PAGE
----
With the help of PFF’s unique play-by-play grading system and other advanced metrics — that you can now get access to for 50% off — here’s everything you need to know from the Rams’ win.
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Matthew Stafford‘s disappointing box score featured three interceptions, but it was even worse than that by PFF's metrics. Stafford produced five turnover-worthy plays on first review of the game. He failed to record a big-time throw and made multiple mistakes, whether he was free from pressure or under duress. Any hopes of him winning the MVP were put to rest.
Matthew Stafford Clean vs. Pressured Performance
*BTT = Big-time throw; TWP = Turnover-worthy play
Darrell Henderson did not get a lot of run in the contest before exiting with a knee injury. He received only two carries, which he took for seven and 17 yards, respectively.
Sony Michel ripped off four runs over 10 yards downfield across 26 carries while breaking two tackles and averaging 2.5 yards after contact per attempt.
Wide Receiver/Tight End
Cooper Kupp was the go-to target, as expected. He was responsible for over 50% of the teams’ receiving yards and generated 2.87 yards per route run. The latter was more than double that of the next best Rams receiver (Tyler Higbee, 1.28).
The only offensive lineman who allowed multiple pressures was center Coleman Shelton. He entered the game in the middle of the second quarter after starter Brian Allen exited with an injury. Los Angeles' offensive line as a whole performed admirably in the run game, as evidenced by the backfield’s 2.2 yards before contact per attempt average for the game.
Aaron Donald was once again the star of the show. As a pass-rusher, he generated eight total pressures and won 13 total reps. Against the run, Donald produced three tackles for loss or no gain. He has generated a PFF grade above 70.0 in every single game this season, and that’s not changing this week.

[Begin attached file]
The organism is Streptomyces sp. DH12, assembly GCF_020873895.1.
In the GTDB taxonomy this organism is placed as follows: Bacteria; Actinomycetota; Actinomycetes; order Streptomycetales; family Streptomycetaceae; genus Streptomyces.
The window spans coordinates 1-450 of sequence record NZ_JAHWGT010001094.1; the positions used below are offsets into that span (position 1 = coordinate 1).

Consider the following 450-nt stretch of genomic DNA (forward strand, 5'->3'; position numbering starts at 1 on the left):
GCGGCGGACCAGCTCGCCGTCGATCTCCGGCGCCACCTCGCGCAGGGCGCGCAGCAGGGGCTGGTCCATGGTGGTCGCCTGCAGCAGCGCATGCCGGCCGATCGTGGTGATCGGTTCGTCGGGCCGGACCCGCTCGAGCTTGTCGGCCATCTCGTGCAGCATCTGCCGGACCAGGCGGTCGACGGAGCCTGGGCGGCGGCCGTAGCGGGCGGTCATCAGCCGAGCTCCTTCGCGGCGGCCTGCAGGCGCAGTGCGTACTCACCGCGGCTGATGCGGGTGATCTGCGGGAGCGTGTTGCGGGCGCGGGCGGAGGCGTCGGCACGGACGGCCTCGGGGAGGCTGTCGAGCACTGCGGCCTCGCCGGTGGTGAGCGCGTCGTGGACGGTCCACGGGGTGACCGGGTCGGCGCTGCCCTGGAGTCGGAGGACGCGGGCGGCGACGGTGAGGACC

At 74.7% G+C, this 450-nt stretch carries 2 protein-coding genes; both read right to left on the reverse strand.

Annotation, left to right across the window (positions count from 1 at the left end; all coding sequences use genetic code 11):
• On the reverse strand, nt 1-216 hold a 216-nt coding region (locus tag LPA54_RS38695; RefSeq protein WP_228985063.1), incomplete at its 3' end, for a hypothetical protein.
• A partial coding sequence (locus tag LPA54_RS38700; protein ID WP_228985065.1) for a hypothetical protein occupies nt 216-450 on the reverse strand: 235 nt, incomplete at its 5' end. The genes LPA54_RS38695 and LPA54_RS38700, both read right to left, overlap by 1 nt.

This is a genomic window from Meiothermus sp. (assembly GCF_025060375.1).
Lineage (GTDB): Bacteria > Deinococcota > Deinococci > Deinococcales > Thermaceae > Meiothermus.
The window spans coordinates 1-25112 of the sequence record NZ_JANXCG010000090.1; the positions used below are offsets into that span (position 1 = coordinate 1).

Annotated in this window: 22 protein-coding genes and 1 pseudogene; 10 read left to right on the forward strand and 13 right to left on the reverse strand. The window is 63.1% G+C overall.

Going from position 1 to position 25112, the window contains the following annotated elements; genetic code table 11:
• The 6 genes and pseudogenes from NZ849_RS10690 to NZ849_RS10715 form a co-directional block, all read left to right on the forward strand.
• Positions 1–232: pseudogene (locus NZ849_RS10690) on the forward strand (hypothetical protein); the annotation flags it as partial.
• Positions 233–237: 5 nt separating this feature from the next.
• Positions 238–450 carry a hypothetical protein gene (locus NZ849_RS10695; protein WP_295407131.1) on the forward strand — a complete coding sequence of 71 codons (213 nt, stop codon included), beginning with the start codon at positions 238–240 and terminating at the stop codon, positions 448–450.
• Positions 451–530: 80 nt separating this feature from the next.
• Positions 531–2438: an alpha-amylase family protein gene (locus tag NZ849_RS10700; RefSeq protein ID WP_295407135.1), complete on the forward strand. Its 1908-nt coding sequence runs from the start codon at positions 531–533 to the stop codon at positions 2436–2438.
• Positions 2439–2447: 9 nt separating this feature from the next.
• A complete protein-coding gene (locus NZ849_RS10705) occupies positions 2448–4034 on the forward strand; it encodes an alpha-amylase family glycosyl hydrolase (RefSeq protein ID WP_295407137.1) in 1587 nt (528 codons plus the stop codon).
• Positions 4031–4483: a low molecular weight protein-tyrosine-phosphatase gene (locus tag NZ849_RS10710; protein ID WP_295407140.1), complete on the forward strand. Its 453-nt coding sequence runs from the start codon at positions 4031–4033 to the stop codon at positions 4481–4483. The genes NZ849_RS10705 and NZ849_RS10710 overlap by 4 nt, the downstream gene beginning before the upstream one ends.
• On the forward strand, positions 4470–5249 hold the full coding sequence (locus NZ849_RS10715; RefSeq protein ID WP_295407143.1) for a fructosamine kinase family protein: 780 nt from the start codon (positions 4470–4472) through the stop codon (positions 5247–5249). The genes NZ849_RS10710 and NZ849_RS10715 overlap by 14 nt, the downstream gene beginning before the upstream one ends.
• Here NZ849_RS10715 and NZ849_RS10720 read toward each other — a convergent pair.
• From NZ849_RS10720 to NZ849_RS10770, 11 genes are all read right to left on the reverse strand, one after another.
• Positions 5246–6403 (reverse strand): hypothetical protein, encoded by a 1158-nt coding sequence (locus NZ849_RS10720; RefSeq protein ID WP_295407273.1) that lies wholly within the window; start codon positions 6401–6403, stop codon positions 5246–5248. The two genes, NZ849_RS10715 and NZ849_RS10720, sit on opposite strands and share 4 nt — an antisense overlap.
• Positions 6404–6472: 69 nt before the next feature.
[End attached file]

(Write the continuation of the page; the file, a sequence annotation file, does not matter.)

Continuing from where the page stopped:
Darious Williams had a performance to forget. He allowed 81 yards in coverage, a touchdown and a couple of first downs, paving the way for a poor coverage grade. Jalen Ramsey did give up a couple of first downs, but he made up for it with a forced incompletion and two passing stops.
Despite carrying a heavy load with a lot of pure dropback passing concepts, Kirk Cousins played decently. He threw the ball well to the intermediate level of the field, completed seven of 10 passes between 10 to 19 yards downfield for 137 yards and a score. Cousins did produce a couple of turnover-worthy plays compared to one big-time throw en route to a 45.5% successful pass rate — just one percentage point above the Rams' mark. Still, he earned a passing grade double that of Stafford on first review.
With just over half a yard before contact per attempt, Minnesota's run game struggled. Running backs Alexander Mattison and Kene Nwangwu combined for under 50 yards on 18 carries and had only four runs go for over four yards.
Wide Receiver/Tight End
A banged-up Adam Thielen didn’t last too long in this contest before exiting. Justin Jefferson and K.J. Osborn carried most of the workload, but it was the 2020 first-rounder who had the most success. Jefferson generated 2.70 yards per route run and racked up four receptions of 15-plus yards while catching four of five contested targets.
Minnesota’s offensive line saw a significantly higher rate of true pass sets than what's typical (32 of 44 dropbacks), and it had negative ramifications on the pass protection. The Vikings allowed 14 pressures and lost 21 total reps across those 32 true dropbacks. All three interior starters ended with poor pass-blocking grades on first review.
A positive performer was rookie Christian Darrisaw, who didn’t allow a pressure on first review.
The Vikings' defensive line made little impact in the game. Only one player — Michael Pierce — generated a PFF grade in the green on first review. The entire group combined for two tackles for loss against the run and seven pressures.
Eric Kendricks and Anthony Barr put together opposite performances, according to PFF’s first run of the game. Kendricks is set to earn a poor PFF grade, while Barr is sitting in the green. Kendricks allowed three first downs in coverage and made far more negatively graded plays against the run compared to positively graded ones.
The Vikings' secondary was responsible for six first downs or touchdowns allowed in coverage, and four of those were the fault of slot corner Mackensie Alexander. He allowed catches on all seven of his targets for 96 yards. He did record a couple of passing stops, but that wasn’t enough to bring his coverage grade for the game out of the red.